Brightest cluster galaxies as standard candles
We investigate the use of brightest cluster galaxies (BCGs) as standardcandles for measuring galaxy peculiar velocities on large scales. Wehave obtained precise large-format CCD surface photometry and redshiftsfor an all-sky, volume-limited (z less than or = 0.05) sample of 199BCG. We reinvestigate the Hoessel (1980) relationship between the metricluminosity, Lm, within the central 10 kpc/h of the BCGs andthe logarithmic slope of the surface brightness profile, alpha. TheLm-alpha relationship reduces the cosmic scatter inLm from 0.327 mag to 0.244 mag, yielding a typical distanceaccuracy of 17% per BCG. Residuals about the Lm-alpharelationship are independent of BCG luminosity, BCG B - Rccolor, BCG location within the host cluster, and richness of the hostcluster. The metric luminosity is independent of cluster richness evenbefore correcting for its dependence on alpha, which provides furtherevidence for the unique nature of the BCG luminosity function. Indeed,the BCG luminosity function, both before and after application of thealpha-correction, is consistent with a single Gaussian distribution.Half the BCGs in the sample show some evidence of small color gradientsas a function of radius within their central 50 kpc/h regions but withalmost equal numbers becoming redder as becoming bluer. However, withthe central 10 kpc/h the colors are remarkably constant -- the mean B -Rc color is 1.51 with a dispersion of only 0.06 mag. Thenarrow photometric and color distributions of the BCGs, the lack of'second-parameter' effects, as well as the unique rich clusterenvironment of BCGs, argue that BCGs are the most homogeneous distanceindicators presently available for large-scale structure research.

Galaxy and cluster redshift observations in the Sextans-Leo region
Redshift observations of 30 clusters in the direction of the Sextans-Leosupercluster candidate are reported. The observations are part of aprogram which involves mapping the universe's large-scale structure, andinclude North Galactic Cap Abell clusters, Abell clusters that have onlybeen partially observed, and unmeasured poor Zwicky clusters. Threelarge superclusters are identified in the region which surround anapparent void that is open on one side towards the galaxy void inBootes. The minimum dimensions of the void are given, and one of thesuperclusters is identified based on it resemblance to Coma/A1367. Theemptiness of the Bootes void and the void of Bahcall and Soneira (1982)are redefined by the positions determined for five clusters observed inother portions of the northern cap. Additionally, some galaxies appearto be within the bounds of the Sextans-Leo void.

The structure of brightest cluster members. II - Mergers
Surface photometry of 342 bright elliptical galaxies in 103 clusters isanalyzed for evidence of mergers. Structural differences betweenbrightest cluster members (BCMs) and normal ellipticals can besummarized as having enlarged characteristic radii and shallow profileslopes (beta greater than -1.7). Profile morphology criteria for theelliptical types gE, D, and cD are outlined. Comparison of observationswith numerical simulations of mergers strongly suggests a past historyof dynamical growth for BCMs. Weak correlations of global clusterproperties to BCMs supports the hypothesis proposed by Merritt (1984)that mergers are important in early subgroups before virialization andformation of a cluster identity.

A VLA 20 CM survey of poor groups of galaxies
The paper reports on VLA 20 cm observations of an extensive sample ofgalaxies in 139 poor groups. These groups, composed of galaxies down tothe limit of the Zwicky et al. (CGCG) catalog, were chosen using apercolation algorithm set at a high surface-density threshold.Approximately 50 percent of the groups have measured redshifts. Thesegroups were surveyed using a 'snapshot' mode of the VLA with aresolution of about 13 arcsec. Analysis of the resulting radio andoptical properties reveals that the presence of a nearby companiongalaxy has an important role in generating radio emission in a galaxy.CCD observations of two radio-loud, disturbed galaxies with companionsare presented and are used to discuss models of radio-source production.Nine tailed radio galaxies are found in the poor groups, which is muchmore than had been expected from previous work on rich clusters and fromtheoretical models. The paper discusses previous statistical biases andproposes a method for bending head-tail sources in poor groups. From theconfinement of extended radio features associated with tailed sources,the presence of a substantial intracluster medium that should radiatesignificantly at soft-X-ray energies is predicted.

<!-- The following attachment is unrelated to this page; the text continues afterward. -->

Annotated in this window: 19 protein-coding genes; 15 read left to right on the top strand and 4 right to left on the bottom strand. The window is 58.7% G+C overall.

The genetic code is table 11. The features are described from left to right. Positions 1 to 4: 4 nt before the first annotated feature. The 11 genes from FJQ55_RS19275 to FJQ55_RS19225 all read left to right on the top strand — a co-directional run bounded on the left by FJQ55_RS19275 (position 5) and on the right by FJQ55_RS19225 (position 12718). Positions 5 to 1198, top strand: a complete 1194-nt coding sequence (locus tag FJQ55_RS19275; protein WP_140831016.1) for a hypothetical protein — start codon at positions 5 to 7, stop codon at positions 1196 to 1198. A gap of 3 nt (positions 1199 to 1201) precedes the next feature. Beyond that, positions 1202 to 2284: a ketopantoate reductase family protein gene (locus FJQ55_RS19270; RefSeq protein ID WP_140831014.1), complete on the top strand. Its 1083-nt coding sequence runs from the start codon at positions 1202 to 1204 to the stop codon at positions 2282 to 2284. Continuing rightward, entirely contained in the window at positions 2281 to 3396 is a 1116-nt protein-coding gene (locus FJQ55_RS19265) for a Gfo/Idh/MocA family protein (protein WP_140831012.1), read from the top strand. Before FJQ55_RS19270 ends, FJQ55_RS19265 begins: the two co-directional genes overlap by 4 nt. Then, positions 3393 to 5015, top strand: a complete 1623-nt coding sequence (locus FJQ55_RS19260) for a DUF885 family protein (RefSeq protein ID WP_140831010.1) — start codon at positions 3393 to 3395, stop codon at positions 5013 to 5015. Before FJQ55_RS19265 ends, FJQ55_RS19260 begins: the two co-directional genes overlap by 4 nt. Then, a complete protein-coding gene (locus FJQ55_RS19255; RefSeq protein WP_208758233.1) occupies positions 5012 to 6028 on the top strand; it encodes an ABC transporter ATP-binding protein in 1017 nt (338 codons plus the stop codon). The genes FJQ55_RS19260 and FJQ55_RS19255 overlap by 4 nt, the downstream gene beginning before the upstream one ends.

Structure of superclusters and superclusters formation. IV Spatial distribution of clusters of galaxies in the Coma supercluster and its large-scale environment
The Coma-A1367 Supercluster and its large-scale environment areinvestigated. The Zwicky et al. (1961-68) clusters are used assupercluster tracers; superclusters are defined not by visual impressionbut on the basis of cluster analysis. Attention is restricted to an areaof the sky where RA is between 9h and 15h, with Dec. greater than -3deg. Clustering analysis is applied to study the spatial distribution.At neighborhood radii R = 15-25 Mpc (for Hubble constant H = 50 km per sper Mpc), the clusters form chains and superclusters of galaxies. It isnoted that at R = 26-28 Mpc, superclusters merge to a single connectednetwork. Cluster chains link the Coma-A1367 Supercluster with the LocalSupercluster, A779, and Hercules Superclusters. The Coma-A1367Supercluster comprises four cluster chains, and its diameter is greaterthan 100 Mpc. It is noted that a typical cluster chain has eight Zwickyclusters and is 80 Mpc in length. Most, if not all, of the clusters formconnected systems. Empty regions devoid of clusters have diameters up to100 Mpc in this region of the sky. The morphology distribution of brightgalaxies and the mean absolute magnitude of first ranked galaxies inZwicky clusters are found to be similar to the respective quantities inAbell clusters.

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Observation and Astrometry data

Right ascension:11h09m44.30s
Aparent dimensions:1.445′ × 1.047′

Catalogs and designations:
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NGC 2000.0NGC 3551